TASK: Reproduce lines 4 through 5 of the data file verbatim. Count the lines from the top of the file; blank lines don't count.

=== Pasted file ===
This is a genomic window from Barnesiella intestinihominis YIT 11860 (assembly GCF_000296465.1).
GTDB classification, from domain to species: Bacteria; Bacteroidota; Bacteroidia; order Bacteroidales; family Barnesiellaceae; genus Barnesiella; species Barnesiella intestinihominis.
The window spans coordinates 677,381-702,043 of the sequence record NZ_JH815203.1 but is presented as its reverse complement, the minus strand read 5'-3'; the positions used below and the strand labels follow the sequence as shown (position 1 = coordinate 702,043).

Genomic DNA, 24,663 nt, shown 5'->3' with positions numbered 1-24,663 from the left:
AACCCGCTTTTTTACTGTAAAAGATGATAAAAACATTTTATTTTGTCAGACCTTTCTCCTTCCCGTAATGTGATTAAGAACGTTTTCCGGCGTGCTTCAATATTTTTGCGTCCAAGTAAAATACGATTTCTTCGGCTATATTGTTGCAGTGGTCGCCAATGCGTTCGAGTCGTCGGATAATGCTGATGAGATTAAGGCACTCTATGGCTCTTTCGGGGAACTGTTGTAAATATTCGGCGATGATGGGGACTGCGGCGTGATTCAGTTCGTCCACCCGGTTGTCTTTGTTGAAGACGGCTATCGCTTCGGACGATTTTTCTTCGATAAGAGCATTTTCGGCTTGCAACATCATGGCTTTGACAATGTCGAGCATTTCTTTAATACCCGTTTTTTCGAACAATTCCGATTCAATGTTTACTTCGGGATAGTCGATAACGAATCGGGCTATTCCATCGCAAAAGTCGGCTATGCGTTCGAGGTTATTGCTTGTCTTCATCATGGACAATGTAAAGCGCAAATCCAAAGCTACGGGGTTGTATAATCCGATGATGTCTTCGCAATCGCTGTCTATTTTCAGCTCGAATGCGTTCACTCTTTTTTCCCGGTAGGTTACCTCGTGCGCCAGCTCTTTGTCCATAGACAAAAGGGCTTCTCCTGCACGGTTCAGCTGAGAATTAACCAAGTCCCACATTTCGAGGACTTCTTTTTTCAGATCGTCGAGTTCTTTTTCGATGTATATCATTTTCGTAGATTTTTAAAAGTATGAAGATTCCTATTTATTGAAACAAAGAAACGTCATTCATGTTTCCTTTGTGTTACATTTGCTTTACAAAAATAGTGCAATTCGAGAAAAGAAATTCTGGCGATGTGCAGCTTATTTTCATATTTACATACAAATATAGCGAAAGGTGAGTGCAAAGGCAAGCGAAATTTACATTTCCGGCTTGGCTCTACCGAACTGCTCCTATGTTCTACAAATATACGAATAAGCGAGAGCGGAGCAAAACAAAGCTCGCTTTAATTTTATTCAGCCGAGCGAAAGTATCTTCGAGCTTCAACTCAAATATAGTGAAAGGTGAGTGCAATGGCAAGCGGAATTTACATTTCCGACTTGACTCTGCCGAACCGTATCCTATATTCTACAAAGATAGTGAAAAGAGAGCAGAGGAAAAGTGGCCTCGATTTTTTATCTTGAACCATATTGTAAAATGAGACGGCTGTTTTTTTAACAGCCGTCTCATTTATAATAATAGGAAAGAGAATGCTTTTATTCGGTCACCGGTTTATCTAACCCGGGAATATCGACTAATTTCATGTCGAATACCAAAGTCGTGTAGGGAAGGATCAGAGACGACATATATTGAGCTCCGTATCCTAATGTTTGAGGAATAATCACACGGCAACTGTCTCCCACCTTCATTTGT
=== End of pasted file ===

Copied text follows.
Genomic DNA, 24,663 nt, shown 5'->3' with positions numbered 1-24,663 from the left:
AACCCGCTTTTTTACTGTAAAAGATGATAAAAACATTTTATTTTGTCAGACCTTTCTCCTTCCCGTAATGTGATTAAGAACGTTTTCCGGCGTGCTTCAATATTTTTGCGTCCAAGTAAAATACGATTTCTTCGGCTATATTGTTGCAGTGGTCGCCAATGCGTTCGAGTCGTCGGATAATGCTGATGAGATTAAGGCACTCTATGGCTCTTTCGGGGAACTGTTGTAAATATTCGGCGATGATGGGGACTGCGGCGTGATTCAGTTCGTCCACCCGGTTGTCTTTGTTGAAGACGGCTATCGCTTCGGACGATTTTTCTTCGATAAGAGCATTTTCGGCTTGCAACATCATGGCTTTGACAATGTCGAGCATTTCTTTAATACCCGTTTTTTCGAACAATTCCGATTCAATGTTTACTTCGGGATAGTCGATAACGAATCGGGCTATTCCATCGCAAAAGTCGGCTATGCGTTCGAGGTTATTGCTTGTCTTCATCATGGACAATGTAAAGCGCAAATCCAAAGCTACGGGGTTGTATAATCCGATGATGTCTTCGCAATCGCTGTCTATTTTCAGCTCGAATGCGTTCACTCTTTTTTCCCGGTAGGTTACCTCGTGCGCCAGCTCTTTGTCCATAGACAAAAGGGCTTCTCCTGCACGGTTCAGCTGAGAATTAACCAAGTCCCACATTTCGAGGACTTCTTTTTTCAGATCGTCGAGTTCTTTTTCGATGTATATCATTTTCGTAGATTTTTAAAAGTATGAAGATTCCTATTTATTGAAACAAAGAAACGTCATTCATGTTTCCTTTGTGTTACATTTGCTTTACAAAAATAGTGCAATTCGAGAAAAGAAATTCTGGCGATGTGCAGCTTATTTTCATATTTACATACAAATATAGCGAAAGGTGAGTGCAAAGGCAAGCGAAATTTACATTTCCGGCTTGGCTCTACCGAACTGCTCCTATGTTCTACAAATATACGAATAAGCGAGAGCGGAGCAAAACAAAGCTCGCTTTAATTTTATTCAGCCGAGCGAAAGTATCTTCGAGCTTCAACTCAAATATAGTGAAAGGTGAGTGCAATGGCAAGCGGAATTTACATTTCCGACTTGACTCTGCCGAACCGTATCCTATATTCTACAAAGATAGTGAAAAGAGAGCAGAGGAAAAGTGGCCTCGATTTTTTATCTTGAACCATATTGTAAAATGAGACGGCTGTTTTTTTAACAGCCGTCTCATTTATAATAATAGGAAAGAGAATGCTTTTATTCGGTCACCGGTTTATCTAACCCGGGAATATCGACTAATTTCATGTCGAATACCAAAGTCGTGTAGGGAAGGATCAGAGACGACATATATTGAGCTCCGTATCCTAATGTTTGAGGAATAATCACACGGCAACTGTCTCCCACCTTCATTTGT